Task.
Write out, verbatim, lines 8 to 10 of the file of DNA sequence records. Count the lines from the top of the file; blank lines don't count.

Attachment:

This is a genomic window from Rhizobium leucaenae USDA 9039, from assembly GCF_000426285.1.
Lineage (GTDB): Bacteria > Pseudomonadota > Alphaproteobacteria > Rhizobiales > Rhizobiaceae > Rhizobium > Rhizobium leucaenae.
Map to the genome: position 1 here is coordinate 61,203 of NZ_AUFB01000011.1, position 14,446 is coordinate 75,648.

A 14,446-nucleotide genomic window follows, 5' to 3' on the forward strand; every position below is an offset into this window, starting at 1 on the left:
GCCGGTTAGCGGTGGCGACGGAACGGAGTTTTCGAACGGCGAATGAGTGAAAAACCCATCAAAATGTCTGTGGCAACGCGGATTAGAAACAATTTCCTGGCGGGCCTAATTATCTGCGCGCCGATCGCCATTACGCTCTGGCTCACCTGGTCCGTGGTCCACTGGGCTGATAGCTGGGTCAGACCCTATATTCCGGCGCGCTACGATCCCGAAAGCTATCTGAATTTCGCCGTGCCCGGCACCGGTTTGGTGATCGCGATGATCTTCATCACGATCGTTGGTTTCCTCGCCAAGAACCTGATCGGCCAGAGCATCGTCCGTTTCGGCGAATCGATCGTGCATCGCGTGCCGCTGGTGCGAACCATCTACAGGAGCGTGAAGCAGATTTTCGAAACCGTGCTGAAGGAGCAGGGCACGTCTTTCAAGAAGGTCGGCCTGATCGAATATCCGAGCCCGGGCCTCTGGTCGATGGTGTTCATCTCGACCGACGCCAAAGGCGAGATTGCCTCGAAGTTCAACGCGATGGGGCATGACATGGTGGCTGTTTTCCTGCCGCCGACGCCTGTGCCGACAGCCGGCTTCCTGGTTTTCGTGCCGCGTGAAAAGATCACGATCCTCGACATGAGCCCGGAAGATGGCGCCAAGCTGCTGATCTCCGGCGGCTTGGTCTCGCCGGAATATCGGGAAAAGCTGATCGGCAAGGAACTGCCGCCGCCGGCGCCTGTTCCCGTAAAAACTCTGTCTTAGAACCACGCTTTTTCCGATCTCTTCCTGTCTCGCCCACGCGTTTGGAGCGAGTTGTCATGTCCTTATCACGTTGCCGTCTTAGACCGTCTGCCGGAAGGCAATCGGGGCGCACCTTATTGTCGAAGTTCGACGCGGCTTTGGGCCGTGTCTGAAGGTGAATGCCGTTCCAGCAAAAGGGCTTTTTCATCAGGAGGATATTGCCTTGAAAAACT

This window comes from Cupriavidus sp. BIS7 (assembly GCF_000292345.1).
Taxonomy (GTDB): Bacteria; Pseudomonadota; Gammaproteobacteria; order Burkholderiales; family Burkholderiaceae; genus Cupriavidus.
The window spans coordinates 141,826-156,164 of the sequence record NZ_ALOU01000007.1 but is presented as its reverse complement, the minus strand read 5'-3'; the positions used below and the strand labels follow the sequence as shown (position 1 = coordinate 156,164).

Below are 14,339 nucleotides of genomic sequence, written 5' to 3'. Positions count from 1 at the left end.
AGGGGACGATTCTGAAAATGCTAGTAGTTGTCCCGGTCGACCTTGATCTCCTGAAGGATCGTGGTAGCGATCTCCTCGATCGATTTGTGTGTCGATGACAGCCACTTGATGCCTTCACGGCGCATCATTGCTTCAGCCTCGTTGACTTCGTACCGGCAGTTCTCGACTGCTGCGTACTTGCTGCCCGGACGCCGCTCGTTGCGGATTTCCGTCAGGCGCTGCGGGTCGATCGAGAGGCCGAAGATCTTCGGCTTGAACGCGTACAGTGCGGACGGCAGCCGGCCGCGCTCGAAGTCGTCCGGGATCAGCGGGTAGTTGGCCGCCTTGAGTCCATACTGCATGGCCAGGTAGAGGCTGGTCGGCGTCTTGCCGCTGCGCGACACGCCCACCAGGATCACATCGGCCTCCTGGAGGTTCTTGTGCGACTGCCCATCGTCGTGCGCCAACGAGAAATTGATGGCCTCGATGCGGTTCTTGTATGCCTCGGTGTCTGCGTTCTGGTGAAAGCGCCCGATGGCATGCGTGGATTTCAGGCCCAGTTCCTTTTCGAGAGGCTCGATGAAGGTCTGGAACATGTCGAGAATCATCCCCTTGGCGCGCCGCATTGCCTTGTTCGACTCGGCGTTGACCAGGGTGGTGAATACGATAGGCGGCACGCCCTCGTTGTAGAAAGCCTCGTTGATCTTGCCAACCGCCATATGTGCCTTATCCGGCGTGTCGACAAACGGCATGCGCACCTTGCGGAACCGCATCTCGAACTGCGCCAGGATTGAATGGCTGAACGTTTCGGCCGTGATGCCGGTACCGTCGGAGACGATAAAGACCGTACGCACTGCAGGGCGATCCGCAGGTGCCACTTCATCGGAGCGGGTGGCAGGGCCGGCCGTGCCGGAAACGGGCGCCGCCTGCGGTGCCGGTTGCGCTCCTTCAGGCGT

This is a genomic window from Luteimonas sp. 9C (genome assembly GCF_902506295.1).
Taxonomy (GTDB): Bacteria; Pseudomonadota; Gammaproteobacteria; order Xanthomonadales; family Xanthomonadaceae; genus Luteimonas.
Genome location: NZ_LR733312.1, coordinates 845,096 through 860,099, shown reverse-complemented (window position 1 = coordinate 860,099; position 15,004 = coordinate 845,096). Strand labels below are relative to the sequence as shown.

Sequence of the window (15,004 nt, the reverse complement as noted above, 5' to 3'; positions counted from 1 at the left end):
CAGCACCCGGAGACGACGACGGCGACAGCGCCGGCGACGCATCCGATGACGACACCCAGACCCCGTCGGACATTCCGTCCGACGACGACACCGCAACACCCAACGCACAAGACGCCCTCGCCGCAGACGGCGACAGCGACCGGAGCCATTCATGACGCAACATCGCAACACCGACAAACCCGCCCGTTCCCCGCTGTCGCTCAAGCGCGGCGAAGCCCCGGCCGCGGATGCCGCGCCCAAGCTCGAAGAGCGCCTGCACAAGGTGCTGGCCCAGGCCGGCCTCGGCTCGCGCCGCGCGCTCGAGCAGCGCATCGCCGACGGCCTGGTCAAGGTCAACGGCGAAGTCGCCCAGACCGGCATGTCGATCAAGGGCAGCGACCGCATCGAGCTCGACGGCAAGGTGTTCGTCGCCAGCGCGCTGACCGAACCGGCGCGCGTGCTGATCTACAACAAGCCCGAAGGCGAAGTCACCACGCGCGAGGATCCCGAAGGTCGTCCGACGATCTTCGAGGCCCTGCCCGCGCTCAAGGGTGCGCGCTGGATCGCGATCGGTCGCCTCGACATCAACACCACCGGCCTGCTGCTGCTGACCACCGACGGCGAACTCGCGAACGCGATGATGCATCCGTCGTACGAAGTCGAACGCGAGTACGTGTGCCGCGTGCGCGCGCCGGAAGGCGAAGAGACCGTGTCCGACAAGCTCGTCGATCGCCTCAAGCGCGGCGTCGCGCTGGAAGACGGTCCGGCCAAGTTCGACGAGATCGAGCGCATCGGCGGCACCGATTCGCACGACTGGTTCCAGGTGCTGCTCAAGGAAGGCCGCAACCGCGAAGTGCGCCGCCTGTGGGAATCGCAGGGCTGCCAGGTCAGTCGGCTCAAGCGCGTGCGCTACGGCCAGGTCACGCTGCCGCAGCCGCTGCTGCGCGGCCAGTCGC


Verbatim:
The window spans coordinates 141,826-156,164 of the sequence record NZ_ALOU01000007.1 but is presented as its reverse complement, the minus strand read 5'-3'; the positions used below and the strand labels follow the sequence as shown (position 1 = coordinate 156,164).

Below are 14,339 nucleotides of genomic sequence, written 5' to 3'. Positions count from 1 at the left end.
AGGGGACGATTCTGAAAATGCTAGTAGTTGTCCCGGTCGACCTTGATCTCCTGAAGGATCGTGGTAGCGATCTCCTCGATCGATTTGTGTGTCGATGACAGCCACTTGATGCCTTCACGGCGCATCATTGCTTCAGCCTCGTTGACTTCGTACCGGCAGTTCTCGACTGCTGCGTACTTGCTGCCCGGACGCCGCTCGTTGCGGATTTCCGTCAGGCGCTGCGGGTCGATCGAGAGGCCGAAGATCTTCGGCTTGAACGCGTACAGTGCGGACGGCAGCCGGCCGCGCTCGAAGTCGTCCGGGATCAGCGGGTAGTTGGCCGCCTTGAGTCCATACTGCATGGCCAGGTAGAGGCTGGTCGGCGTCTTGCCGCTGCGCGACACGCCCACCAGGATCACATCGGCCTCCTGGAGGTTCTTGTGCGACTGCCCATCGTCGTGCGCCAACGAGAAATTGATGGCCTCGATGCGGTTCTTGTATGCCTCGGTGTCTGCGTTCTGGTGAAAGCGCCCGATGGCATGCGTGGATTTCAGGCCCAGTTCCTTTTCGAGAGGCTCGATGAAGGTCTGGAACATGTCGAGAATCATCCCCTTGGCGCGCCGCATTGCCTTGTTCGACTCGGCGTTGACCAGGGTGGTGAATACGATAGGCGGCACGCCCTCGTTGTAGAAAGCCTCGTTGATCTTGCCAACCGCCATATGTGCCTTATCCGGCGTGTCGACAAACGGCATGCGCACCTTGCGGAACCGCATCTCGAACTGCGCCAGGATTGAATGGCTGAACGTTTCGGCCGTGATGCCGGTACCGTCGGAGACGATAAAGACCGTACGCACTGCAGGGCGATCCGCAGGTGCCACTTCATCGGAGCGGGTGGCAGGGCCGGCCGTGCCGGAAACGGGCGCCGCCTGCGGTGCCGGTTGCGCTCCTTCAGGCGT